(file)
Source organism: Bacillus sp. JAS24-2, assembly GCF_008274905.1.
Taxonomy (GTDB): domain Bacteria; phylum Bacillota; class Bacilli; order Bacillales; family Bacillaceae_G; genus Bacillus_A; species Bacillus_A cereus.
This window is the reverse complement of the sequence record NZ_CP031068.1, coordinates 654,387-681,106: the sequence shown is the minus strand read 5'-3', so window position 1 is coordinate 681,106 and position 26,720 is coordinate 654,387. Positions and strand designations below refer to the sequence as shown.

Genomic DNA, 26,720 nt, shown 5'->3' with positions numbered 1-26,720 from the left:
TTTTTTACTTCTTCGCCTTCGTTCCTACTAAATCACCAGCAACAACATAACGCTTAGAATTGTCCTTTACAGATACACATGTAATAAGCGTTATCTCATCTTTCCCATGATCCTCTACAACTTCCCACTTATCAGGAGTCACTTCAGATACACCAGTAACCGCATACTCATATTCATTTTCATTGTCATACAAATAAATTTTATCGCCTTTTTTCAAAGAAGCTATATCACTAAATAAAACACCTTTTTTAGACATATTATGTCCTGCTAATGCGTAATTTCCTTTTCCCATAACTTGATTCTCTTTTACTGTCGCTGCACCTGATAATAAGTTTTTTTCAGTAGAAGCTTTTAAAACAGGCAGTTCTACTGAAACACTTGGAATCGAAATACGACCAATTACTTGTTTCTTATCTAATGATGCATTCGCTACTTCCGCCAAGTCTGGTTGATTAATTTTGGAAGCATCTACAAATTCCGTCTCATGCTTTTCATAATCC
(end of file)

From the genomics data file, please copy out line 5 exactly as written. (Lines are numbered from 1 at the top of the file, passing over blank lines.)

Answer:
TTTTTTACTTCTTCGCCTTCGTTCCTACTAAATCACCAGCAACAACATAACGCTTAGAATTGTCCTTTACAGATACACATGTAATAAGCGTTATCTCATCTTTCCCATGATCCTCTACAACTTCCCACTTATCAGGAGTCACTTCAGATACACCAGTAACCGCATACTCATATTCATTTTCATTGTCATACAAATAAATTTTATCGCCTTTTTTCAAAGAAGCTATATCACTAAATAAAACACCTTTTTTAGACATATTATGTCCTGCTAATGCGTAATTTCCTTTTCCCATAACTTGATTCTCTTTTACTGTCGCTGCACCTGATAATAAGTTTTTTTCAGTAGAAGCTTTTAAAACAGGCAGTTCTACTGAAACACTTGGAATCGAAATACGACCAATTACTTGTTTCTTATCTAATGATGCATTCGCTACTTCCGCCAAGTCTGGTTGATTAATTTTGGAAGCATCTACAAATTCCGTCTCATGCTTTTCATAATCC